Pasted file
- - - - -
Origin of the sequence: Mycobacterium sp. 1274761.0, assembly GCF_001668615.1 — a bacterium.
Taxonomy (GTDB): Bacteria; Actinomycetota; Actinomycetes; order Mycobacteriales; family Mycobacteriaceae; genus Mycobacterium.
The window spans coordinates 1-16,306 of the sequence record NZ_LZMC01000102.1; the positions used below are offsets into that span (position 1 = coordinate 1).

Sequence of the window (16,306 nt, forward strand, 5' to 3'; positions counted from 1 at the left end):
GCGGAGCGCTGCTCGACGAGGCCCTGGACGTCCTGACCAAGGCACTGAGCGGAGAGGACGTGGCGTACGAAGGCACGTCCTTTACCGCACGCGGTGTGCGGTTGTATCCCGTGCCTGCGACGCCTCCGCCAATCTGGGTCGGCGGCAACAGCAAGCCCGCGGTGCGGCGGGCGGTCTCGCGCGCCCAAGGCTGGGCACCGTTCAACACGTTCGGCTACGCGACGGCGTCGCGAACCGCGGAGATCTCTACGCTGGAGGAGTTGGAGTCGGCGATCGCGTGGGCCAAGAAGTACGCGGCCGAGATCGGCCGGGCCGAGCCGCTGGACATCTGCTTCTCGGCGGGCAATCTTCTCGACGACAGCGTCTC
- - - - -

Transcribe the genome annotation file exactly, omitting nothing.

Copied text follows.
Origin of the sequence: Mycobacterium sp. 1274761.0, assembly GCF_001668615.1 — a bacterium.
Taxonomy (GTDB): Bacteria; Actinomycetota; Actinomycetes; order Mycobacteriales; family Mycobacteriaceae; genus Mycobacterium.
The window spans coordinates 1-16,306 of the sequence record NZ_LZMC01000102.1; the positions used below are offsets into that span (position 1 = coordinate 1).

Sequence of the window (16,306 nt, forward strand, 5' to 3'; positions counted from 1 at the left end):
GCGGAGCGCTGCTCGACGAGGCCCTGGACGTCCTGACCAAGGCACTGAGCGGAGAGGACGTGGCGTACGAAGGCACGTCCTTTACCGCACGCGGTGTGCGGTTGTATCCCGTGCCTGCGACGCCTCCGCCAATCTGGGTCGGCGGCAACAGCAAGCCCGCGGTGCGGCGGGCGGTCTCGCGCGCCCAAGGCTGGGCACCGTTCAACACGTTCGGCTACGCGACGGCGTCGCGAACCGCGGAGATCTCTACGCTGGAGGAGTTGGAGTCGGCGATCGCGTGGGCCAAGAAGTACGCGGCCGAGATCGGCCGGGCCGAGCCGCTGGACATCTGCTTCTCGGCGGGCAATCTTCTCGACGACAGCGTCTC